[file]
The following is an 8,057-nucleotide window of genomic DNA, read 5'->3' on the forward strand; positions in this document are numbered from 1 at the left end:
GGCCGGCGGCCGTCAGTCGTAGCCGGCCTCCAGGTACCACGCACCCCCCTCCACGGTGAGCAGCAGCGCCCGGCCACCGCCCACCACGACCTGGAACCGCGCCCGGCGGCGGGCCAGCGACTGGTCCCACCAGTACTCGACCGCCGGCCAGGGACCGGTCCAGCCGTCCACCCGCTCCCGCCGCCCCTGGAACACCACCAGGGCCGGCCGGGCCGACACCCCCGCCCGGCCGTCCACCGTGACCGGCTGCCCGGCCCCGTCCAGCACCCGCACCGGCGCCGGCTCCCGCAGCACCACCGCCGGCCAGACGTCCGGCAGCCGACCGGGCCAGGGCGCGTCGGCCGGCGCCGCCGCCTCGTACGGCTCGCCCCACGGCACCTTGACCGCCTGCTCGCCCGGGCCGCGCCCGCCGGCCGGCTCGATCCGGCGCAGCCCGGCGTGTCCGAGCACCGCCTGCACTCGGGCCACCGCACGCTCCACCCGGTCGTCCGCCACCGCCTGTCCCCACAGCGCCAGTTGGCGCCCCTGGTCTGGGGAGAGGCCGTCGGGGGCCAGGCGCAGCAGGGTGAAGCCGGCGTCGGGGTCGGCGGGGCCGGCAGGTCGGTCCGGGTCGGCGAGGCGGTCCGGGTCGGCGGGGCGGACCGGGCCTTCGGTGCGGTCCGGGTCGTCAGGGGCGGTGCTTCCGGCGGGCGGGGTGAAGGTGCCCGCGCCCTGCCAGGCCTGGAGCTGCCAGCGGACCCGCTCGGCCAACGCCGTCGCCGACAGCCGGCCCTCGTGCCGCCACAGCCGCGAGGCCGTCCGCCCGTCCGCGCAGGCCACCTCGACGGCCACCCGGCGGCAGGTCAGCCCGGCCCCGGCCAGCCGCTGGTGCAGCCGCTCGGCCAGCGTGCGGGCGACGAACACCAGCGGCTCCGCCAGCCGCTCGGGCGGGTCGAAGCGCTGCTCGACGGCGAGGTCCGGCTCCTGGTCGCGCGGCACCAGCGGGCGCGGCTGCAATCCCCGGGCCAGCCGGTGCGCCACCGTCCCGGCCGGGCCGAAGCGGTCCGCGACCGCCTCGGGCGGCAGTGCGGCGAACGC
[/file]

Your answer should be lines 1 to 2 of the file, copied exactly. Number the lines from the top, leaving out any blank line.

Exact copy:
The following is an 8,057-nucleotide window of genomic DNA, read 5'->3' on the forward strand; positions in this document are numbered from 1 at the left end:
GGCCGGCGGCCGTCAGTCGTAGCCGGCCTCCAGGTACCACGCACCCCCCTCCACGGTGAGCAGCAGCGCCCGGCCACCGCCCACCACGACCTGGAACCGCGCCCGGCGGCGGGCCAGCGACTGGTCCCACCAGTACTCGACCGCCGGCCAGGGACCGGTCCAGCCGTCCACCCGCTCCCGCCGCCCCTGGAACACCACCAGGGCCGGCCGGGCCGACACCCCCGCCCGGCCGTCCACCGTGACCGGCTGCCCGGCCCCGTCCAGCACCCGCACCGGCGCCGGCTCCCGCAGCACCACCGCCGGCCAGACGTCCGGCAGCCGACCGGGCCAGGGCGCGTCGGCCGGCGCCGCCGCCTCGTACGGCTCGCCCCACGGCACCTTGACCGCCTGCTCGCCCGGGCCGCGCCCGCCGGCCGGCTCGATCCGGCGCAGCCCGGCGTGTCCGAGCACCGCCTGCACTCGGGCCACCGCACGCTCCACCCGGTCGTCCGCCACCGCCTGTCCCCACAGCGCCAGTTGGCGCCCCTGGTCTGGGGAGAGGCCGTCGGGGGCCAGGCGCAGCAGGGTGAAGCCGGCGTCGGGGTCGGCGGGGCCGGCAGGTCGGTCCGGGTCGGCGAGGCGGTCCGGGTCGGCGGGGCGGACCGGGCCTTCGGTGCGGTCCGGGTCGTCAGGGGCGGTGCTTCCGGCGGGCGGGGTGAAGGTGCCCGCGCCCTGCCAGGCCTGGAGCTGCCAGCGGACCCGCTCGGCCAACGCCGTCGCCGACAGCCGGCCCTCGTGCCGCCACAGCCGCGAGGCCGTCCGCCCGTCCGCGCAGGCCACCTCGACGGCCACCCGGCGGCAGGTCAGCCCGGCCCCGGCCAGCCGCTGGTGCAGCCGCTCGGCCAGCGTGCGGGCGACGAACACCAGCGGCTCCGCCAGCCGCTCGGGCGGGTCGAAGCGCTGCTCGACGGCGAGGTCCGGCTCCTGGTCGCGCGGCACCAGCGGGCGCGGCTGCAATCCCCGGGCCAGCCGGTGCGCCACCGTCCCGGCCGGGCCGAAGCGGTCCGCGACCGCCTCGGGCGGCAGTGCGGCGAACGC